• Record: found
  • Abstract: found
  • Article: not found

Statistical significance for genomewide studies.

Proceedings of the National Academy of Sciences of the United States of America

Algorithms, Transcription, Genetic, Statistics as Topic, methods, Oligonucleotide Array Sequence Analysis, Humans, Genome, Genetic Techniques, Genetic Linkage, Gene Expression Regulation, Exons, Binding Sites, Animals, Alternative Splicing

Read this article at

      There is no author summary for this article yet. Authors can add summaries to their articles on ScienceOpen to make them more accessible to a non-specialist audience.


      With the increase in genomewide experiments and the sequencing of multiple genomes, the analysis of large data sets has become commonplace in biology. It is often the case that thousands of features in a genomewide data set are tested against some null hypothesis, where a number of features are expected to be significant. Here we propose an approach to measuring statistical significance in these genomewide studies based on the concept of the false discovery rate. This approach offers a sensible balance between the number of true and false positives that is automatically calibrated and easily interpreted. In doing so, a measure of statistical significance called the q value is associated with each tested feature. The q value is similar to the well known p value, except it is a measure of significance in terms of the false discovery rate rather than the false positive rate. Our approach avoids a flood of false positive results, while offering a more liberal criterion than what has been used in genome scans for linkage.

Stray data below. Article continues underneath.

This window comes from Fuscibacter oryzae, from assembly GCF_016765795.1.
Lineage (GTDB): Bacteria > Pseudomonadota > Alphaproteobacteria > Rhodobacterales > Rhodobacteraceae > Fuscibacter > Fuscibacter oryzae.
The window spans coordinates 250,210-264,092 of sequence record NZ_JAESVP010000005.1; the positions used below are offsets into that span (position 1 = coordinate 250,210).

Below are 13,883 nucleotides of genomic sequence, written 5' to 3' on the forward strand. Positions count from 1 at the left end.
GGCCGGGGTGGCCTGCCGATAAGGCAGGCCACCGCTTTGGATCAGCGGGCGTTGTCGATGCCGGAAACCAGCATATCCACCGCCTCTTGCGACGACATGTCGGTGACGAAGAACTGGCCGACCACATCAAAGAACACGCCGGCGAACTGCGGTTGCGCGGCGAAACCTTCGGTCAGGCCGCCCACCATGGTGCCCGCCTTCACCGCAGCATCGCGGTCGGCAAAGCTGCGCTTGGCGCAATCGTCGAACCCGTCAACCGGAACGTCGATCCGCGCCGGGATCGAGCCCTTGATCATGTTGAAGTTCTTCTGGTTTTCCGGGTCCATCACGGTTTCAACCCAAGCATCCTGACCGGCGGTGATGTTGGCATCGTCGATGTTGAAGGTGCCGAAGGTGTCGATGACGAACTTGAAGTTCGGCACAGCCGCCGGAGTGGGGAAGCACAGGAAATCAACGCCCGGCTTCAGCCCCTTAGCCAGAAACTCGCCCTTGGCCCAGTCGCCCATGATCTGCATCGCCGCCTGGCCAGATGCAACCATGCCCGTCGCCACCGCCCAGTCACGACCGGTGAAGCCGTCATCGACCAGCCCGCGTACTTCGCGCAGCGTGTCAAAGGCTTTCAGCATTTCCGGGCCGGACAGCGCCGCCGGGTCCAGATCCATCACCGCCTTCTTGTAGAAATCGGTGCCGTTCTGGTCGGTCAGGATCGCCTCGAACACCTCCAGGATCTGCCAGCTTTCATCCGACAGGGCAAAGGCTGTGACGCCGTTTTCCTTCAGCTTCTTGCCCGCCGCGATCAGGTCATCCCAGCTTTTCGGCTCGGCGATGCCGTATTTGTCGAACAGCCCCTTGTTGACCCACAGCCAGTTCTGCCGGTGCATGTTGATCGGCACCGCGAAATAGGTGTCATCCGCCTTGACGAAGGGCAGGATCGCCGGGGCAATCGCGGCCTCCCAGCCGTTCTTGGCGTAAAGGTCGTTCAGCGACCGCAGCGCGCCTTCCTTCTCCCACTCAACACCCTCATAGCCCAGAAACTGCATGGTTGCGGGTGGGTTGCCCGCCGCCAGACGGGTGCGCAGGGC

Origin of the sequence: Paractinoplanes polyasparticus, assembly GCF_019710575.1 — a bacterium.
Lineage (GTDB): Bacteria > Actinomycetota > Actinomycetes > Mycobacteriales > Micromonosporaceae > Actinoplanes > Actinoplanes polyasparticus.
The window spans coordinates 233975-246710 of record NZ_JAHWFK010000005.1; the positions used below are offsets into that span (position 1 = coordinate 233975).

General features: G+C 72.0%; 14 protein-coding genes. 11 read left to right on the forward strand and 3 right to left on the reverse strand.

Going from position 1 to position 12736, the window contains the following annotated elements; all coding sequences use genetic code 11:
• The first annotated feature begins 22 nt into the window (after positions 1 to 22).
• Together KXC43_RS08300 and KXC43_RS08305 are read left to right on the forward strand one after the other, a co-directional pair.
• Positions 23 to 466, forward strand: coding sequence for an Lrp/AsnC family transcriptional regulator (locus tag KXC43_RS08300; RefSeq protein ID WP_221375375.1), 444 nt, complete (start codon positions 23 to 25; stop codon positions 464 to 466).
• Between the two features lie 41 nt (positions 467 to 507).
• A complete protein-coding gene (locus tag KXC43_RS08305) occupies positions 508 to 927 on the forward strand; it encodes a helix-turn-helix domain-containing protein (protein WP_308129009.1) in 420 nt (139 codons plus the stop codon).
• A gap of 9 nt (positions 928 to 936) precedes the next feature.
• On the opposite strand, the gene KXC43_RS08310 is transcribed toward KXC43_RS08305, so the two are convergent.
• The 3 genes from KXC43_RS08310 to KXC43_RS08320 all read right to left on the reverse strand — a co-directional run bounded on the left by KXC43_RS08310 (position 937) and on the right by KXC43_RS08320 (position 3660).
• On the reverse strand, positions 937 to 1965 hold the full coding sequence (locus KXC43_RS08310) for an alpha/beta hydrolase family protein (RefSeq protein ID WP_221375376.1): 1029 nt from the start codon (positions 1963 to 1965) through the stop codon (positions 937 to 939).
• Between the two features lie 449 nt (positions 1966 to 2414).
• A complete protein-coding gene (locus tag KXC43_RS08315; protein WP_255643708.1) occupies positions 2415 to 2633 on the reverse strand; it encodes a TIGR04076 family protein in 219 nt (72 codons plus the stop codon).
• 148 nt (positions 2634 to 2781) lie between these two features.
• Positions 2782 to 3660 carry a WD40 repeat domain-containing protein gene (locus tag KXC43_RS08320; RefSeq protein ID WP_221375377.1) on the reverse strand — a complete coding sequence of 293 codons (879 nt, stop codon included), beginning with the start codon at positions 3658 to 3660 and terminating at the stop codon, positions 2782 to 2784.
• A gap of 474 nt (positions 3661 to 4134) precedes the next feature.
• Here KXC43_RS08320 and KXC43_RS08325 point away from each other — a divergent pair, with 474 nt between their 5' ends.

Related collections

      Author and article information



      Comment on this article